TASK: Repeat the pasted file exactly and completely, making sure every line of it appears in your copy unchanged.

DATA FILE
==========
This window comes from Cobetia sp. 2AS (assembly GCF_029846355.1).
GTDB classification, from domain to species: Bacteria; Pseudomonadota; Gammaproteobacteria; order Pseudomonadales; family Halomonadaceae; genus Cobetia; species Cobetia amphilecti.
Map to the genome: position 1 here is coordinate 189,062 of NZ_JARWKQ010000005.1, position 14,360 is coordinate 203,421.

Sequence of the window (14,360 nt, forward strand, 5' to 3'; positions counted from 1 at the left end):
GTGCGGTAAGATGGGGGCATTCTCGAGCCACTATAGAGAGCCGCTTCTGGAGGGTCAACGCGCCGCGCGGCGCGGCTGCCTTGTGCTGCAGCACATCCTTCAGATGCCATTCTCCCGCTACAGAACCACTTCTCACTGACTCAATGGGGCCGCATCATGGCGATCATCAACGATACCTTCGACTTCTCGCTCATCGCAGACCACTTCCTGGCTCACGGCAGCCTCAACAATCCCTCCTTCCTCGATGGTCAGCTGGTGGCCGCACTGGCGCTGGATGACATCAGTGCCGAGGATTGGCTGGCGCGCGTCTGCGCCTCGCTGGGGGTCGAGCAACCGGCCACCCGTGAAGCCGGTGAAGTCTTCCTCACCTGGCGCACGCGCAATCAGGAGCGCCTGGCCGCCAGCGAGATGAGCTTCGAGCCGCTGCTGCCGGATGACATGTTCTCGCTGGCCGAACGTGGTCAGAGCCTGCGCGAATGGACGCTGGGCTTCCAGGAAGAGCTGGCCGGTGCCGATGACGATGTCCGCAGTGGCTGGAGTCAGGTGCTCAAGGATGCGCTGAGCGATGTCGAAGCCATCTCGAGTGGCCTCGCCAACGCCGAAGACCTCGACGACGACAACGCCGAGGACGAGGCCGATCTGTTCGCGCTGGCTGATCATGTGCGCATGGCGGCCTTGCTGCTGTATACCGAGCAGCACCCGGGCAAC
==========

This window comes from Cobetia sp. 2AS (assembly GCF_029846355.1).
GTDB classification, from domain to species: Bacteria; Pseudomonadota; Gammaproteobacteria; order Pseudomonadales; family Halomonadaceae; genus Cobetia; species Cobetia amphilecti.
Map to the genome: position 1 here is coordinate 189,062 of NZ_JARWKQ010000005.1, position 14,360 is coordinate 203,421.

Sequence of the window (14,360 nt, forward strand, 5' to 3'; positions counted from 1 at the left end):
GTGCGGTAAGATGGGGGCATTCTCGAGCCACTATAGAGAGCCGCTTCTGGAGGGTCAACGCGCCGCGCGGCGCGGCTGCCTTGTGCTGCAGCACATCCTTCAGATGCCATTCTCCCGCTACAGAACCACTTCTCACTGACTCAATGGGGCCGCATCATGGCGATCATCAACGATACCTTCGACTTCTCGCTCATCGCAGACCACTTCCTGGCTCACGGCAGCCTCAACAATCCCTCCTTCCTCGATGGTCAGCTGGTGGCCGCACTGGCGCTGGATGACATCAGTGCCGAGGATTGGCTGGCGCGCGTCTGCGCCTCGCTGGGGGTCGAGCAACCGGCCACCCGTGAAGCCGGTGAAGTCTTCCTCACCTGGCGCACGCGCAATCAGGAGCGCCTGGCCGCCAGCGAGATGAGCTTCGAGCCGCTGCTGCCGGATGACATGTTCTCGCTGGCCGAACGTGGTCAGAGCCTGCGCGAATGGACGCTGGGCTTCCAGGAAGAGCTGGCCGGTGCCGATGACGATGTCCGCAGTGGCTGGAGTCAGGTGCTCAAGGATGCGCTGAGCGATGTCGAAGCCATCTCGAGTGGCCTCGCCAACGCCGAAGACCTCGACGACGACAACGCCGAGGACGAGGCCGATCTGTTCGCGCTGGCTGATCATGTGCGCATGGCGGCCTTGCTGCTGTATACCGAGCAGCACCCGGGCAAC